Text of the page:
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Everything posted by DHill

  1. Some historian of the future is going to look through Alamy images and come to the conclusion that people were really neat and tidy in the early 21st century, and there was hardly any litter on the streets
  2. Betty: The SD cards from your D800 will, but not the CF card (I bought an RX100 for my wife, and we share SD cards - haven't used her camera much though ...)
  3. I've just noticed something crazy, which will answer your question, Sung: search for 'Cheshire countryside prints' in Google Images, click on the first one, and you'll come to this page: http://www.google.com.au/imgres?safe=off&client=firefox-a&hs=1mF&sa=X&rls=org.mozilla:en-US:official&tbm=isch&tbnid=HPVzcKA5y9sFZM:&imgrefurl=http://fineartamerica.com/featured/cheshire-countryside-david-hill.html&docid=V9f0hgVh1g5xPM&itg=1&imgurl=http://images.fineartamerica.com/images-medium-large-5/cheshire-countryside-david-hill.jpg&w=900&h=597&ei=bEW
  4. I bought an iPad a year or so ago, and wanted to like it. However, I had similar frustrations to you, Edo. Rather than simply being able to drag and drop documents across from computer to iPad, I had to go through all kinds of weird, unintuitive steps just to get a few PDFs onto it - rather painful when in a hurry. It turned out to be the most frustrating computer I've used - and I've used a fair few, since the late 70s! I understand that Android tablets have a lot more flexibility - you can plug USB memory straight into many of them, you can access the file system to drag and drop things
  5. Funny story, Stephen! As for distortion, this article makes interesting reading: http://www.lensrentals.com/blog/2013/01/you-can-correct-it-in-post-but. In summary, correcting distortion = loss of sharpness, and sometimes distortion correction is necessary. But - most mid-range zooms seem to have bad distortion at the wide end. It's interesting that the old 20mm f2.8D came up - that was going to be my next question! Edo - I know you are very keen on this lens. It's a pity that Nikon don't seem to be in a hurry to update these very useful small older lenses. But the other one that I'm serio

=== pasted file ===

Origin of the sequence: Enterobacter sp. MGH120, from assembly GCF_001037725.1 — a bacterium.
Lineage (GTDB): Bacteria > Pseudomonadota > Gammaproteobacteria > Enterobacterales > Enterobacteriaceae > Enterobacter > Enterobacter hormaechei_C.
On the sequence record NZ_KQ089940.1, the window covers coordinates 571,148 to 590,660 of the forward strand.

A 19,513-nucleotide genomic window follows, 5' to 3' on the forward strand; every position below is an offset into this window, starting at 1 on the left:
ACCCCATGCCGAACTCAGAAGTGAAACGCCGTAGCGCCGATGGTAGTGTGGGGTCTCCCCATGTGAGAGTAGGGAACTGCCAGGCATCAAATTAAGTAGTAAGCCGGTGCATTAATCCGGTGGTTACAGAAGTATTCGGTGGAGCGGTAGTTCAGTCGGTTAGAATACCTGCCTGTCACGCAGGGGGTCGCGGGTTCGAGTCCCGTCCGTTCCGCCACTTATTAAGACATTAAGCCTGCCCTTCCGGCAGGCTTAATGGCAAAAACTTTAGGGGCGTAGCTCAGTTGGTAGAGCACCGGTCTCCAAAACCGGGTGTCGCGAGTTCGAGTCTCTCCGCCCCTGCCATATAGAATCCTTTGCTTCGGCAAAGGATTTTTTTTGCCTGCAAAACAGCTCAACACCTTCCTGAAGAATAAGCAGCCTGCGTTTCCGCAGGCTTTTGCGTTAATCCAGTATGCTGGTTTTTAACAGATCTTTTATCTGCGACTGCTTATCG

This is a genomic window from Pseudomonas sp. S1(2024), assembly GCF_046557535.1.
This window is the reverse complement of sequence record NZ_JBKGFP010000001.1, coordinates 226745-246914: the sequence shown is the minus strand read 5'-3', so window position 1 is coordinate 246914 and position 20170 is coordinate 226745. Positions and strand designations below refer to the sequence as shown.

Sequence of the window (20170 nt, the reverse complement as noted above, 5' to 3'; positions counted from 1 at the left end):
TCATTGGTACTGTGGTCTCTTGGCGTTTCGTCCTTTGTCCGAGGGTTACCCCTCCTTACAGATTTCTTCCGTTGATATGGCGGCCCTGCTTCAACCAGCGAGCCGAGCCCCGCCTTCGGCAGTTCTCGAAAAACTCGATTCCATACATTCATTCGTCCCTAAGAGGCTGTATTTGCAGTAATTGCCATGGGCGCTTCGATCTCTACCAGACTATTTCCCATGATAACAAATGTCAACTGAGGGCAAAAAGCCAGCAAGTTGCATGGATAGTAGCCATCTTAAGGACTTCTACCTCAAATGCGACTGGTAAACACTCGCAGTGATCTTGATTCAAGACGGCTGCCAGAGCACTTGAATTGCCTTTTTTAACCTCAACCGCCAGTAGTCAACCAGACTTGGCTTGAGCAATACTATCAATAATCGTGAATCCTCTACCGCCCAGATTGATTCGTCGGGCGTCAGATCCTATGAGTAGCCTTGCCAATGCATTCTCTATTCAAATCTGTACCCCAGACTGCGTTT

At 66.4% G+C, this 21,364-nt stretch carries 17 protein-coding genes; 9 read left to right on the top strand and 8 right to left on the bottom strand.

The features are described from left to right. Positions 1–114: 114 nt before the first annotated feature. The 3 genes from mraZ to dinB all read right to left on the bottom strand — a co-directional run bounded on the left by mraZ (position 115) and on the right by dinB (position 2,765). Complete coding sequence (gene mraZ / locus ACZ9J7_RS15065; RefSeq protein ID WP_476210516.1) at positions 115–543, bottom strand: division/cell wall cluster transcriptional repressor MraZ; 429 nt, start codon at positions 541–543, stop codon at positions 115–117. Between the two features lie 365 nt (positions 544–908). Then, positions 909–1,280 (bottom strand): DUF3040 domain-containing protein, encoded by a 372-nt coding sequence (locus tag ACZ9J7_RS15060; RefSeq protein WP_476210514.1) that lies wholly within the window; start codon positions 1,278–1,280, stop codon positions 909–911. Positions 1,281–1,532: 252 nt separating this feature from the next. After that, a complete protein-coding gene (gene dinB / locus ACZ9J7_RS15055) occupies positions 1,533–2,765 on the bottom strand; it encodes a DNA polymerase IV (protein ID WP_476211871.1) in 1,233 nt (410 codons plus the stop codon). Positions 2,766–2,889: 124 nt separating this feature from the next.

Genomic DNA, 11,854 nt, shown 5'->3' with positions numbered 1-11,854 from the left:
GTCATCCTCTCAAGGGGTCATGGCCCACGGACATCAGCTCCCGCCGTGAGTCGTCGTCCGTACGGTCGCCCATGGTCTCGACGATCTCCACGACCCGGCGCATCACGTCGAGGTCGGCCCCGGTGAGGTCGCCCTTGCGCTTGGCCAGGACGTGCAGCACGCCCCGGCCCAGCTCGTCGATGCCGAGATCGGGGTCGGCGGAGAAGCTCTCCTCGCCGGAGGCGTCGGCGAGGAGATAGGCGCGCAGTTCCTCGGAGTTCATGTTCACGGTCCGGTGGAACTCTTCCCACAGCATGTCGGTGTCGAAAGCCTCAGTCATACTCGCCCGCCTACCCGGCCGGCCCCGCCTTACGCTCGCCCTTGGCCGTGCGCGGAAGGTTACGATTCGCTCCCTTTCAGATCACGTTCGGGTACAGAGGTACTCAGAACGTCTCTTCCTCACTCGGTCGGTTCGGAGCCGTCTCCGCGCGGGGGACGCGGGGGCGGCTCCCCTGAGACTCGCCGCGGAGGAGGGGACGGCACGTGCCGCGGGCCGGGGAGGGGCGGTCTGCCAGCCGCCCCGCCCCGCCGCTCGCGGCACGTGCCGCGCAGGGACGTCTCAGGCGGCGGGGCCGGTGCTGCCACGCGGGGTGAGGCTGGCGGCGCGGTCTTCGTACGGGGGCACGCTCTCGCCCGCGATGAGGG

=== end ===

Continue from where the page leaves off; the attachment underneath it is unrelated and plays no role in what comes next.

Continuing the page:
6. Yes, I find that the corners are rather soft at 24mm (24-70m f/2.8) with D800. Sung Thanks very much, Sung. Is that the Nikon or the Tamron? And thank you also, Petr. 28-300 probably doesn't go wide enough for me, I'm afraid, but I had heard that it's practically as good as the 24-120 f4 - which is very impressive, considering the much greater zoom range (or not so impressive for the 24-120, depending on how you look at it)
  7. Thanks, Jules! I'm beginning to get more confident about the 24-120, with two votes of confidence in it now. Maybe I'll end up with both lenses ;-) Decisions, decisions ...
  8. Thanks, Edo. Wise words as always. I remember you saying elsewhere that your copy of the 24-120 was a good one, and your recommendation to go refurbished. Unfortunately I've yet to find refurbished anything on sale here in Australia - it's always been a bit of a mystery to me where to get them from! Anyone using the Tamron 24-70 f2.8 on a D800 (or even D800E)? All insights greatly appreciated!!
  9. Thanks - I appreciate that the 24-70/2.8G is a great lens. But what I'm looking for is something with VR - honest, I do have good reasons for wanting this feature ;-) Anyone with experiences with the Tamron (or the Nikon 24-120 f4)?
  10. Me neither. I've tried the 'if you vote for mine I'll vote for yours' games and apart from now not being last in searches (as I was when I first uploaded images), it hasn't done me any good in the three months or so I've been there - not a very productive use of time. But maybe I just haven't been there for long enough or uploaded the right kind of photos (mostly I've just uploaded straight stock, but I'd probably be better off giving photos a more arty treatment; HDR seems to do well there). The other thing to consider is that there's no upside. I've had a four figure sale and a good numb